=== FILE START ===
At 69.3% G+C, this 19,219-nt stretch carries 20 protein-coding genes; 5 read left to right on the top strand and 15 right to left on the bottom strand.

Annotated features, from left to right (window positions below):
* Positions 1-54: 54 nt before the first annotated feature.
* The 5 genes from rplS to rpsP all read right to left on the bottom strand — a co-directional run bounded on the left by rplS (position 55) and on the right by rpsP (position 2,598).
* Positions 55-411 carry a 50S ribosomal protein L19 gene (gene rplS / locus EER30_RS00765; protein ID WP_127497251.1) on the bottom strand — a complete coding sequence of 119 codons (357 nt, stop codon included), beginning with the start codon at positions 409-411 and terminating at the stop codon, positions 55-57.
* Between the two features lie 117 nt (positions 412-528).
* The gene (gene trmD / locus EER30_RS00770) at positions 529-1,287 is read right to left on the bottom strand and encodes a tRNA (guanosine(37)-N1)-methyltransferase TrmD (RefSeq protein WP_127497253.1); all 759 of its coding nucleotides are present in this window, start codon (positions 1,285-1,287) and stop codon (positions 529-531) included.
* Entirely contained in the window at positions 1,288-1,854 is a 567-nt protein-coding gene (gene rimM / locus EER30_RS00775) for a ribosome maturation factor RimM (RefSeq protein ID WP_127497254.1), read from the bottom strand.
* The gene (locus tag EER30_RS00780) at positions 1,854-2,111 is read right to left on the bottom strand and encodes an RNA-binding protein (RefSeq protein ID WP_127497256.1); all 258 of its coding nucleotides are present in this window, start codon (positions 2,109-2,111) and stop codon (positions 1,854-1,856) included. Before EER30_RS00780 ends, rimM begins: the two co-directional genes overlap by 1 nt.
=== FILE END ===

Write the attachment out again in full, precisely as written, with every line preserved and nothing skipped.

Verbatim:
At 69.3% G+C, this 19,219-nt stretch carries 20 protein-coding genes; 5 read left to right on the top strand and 15 right to left on the bottom strand.

Annotated features, from left to right (window positions below):
* Positions 1-54: 54 nt before the first annotated feature.
* The 5 genes from rplS to rpsP all read right to left on the bottom strand — a co-directional run bounded on the left by rplS (position 55) and on the right by rpsP (position 2,598).
* Positions 55-411 carry a 50S ribosomal protein L19 gene (gene rplS / locus EER30_RS00765; protein ID WP_127497251.1) on the bottom strand — a complete coding sequence of 119 codons (357 nt, stop codon included), beginning with the start codon at positions 409-411 and terminating at the stop codon, positions 55-57.
* Between the two features lie 117 nt (positions 412-528).
* The gene (gene trmD / locus EER30_RS00770) at positions 529-1,287 is read right to left on the bottom strand and encodes a tRNA (guanosine(37)-N1)-methyltransferase TrmD (RefSeq protein WP_127497253.1); all 759 of its coding nucleotides are present in this window, start codon (positions 1,285-1,287) and stop codon (positions 529-531) included.
* Entirely contained in the window at positions 1,288-1,854 is a 567-nt protein-coding gene (gene rimM / locus EER30_RS00775) for a ribosome maturation factor RimM (RefSeq protein ID WP_127497254.1), read from the bottom strand.
* The gene (locus tag EER30_RS00780) at positions 1,854-2,111 is read right to left on the bottom strand and encodes an RNA-binding protein (RefSeq protein ID WP_127497256.1); all 258 of its coding nucleotides are present in this window, start codon (positions 2,109-2,111) and stop codon (positions 1,854-1,856) included. Before EER30_RS00780 ends, rimM begins: the two co-directional genes overlap by 1 nt.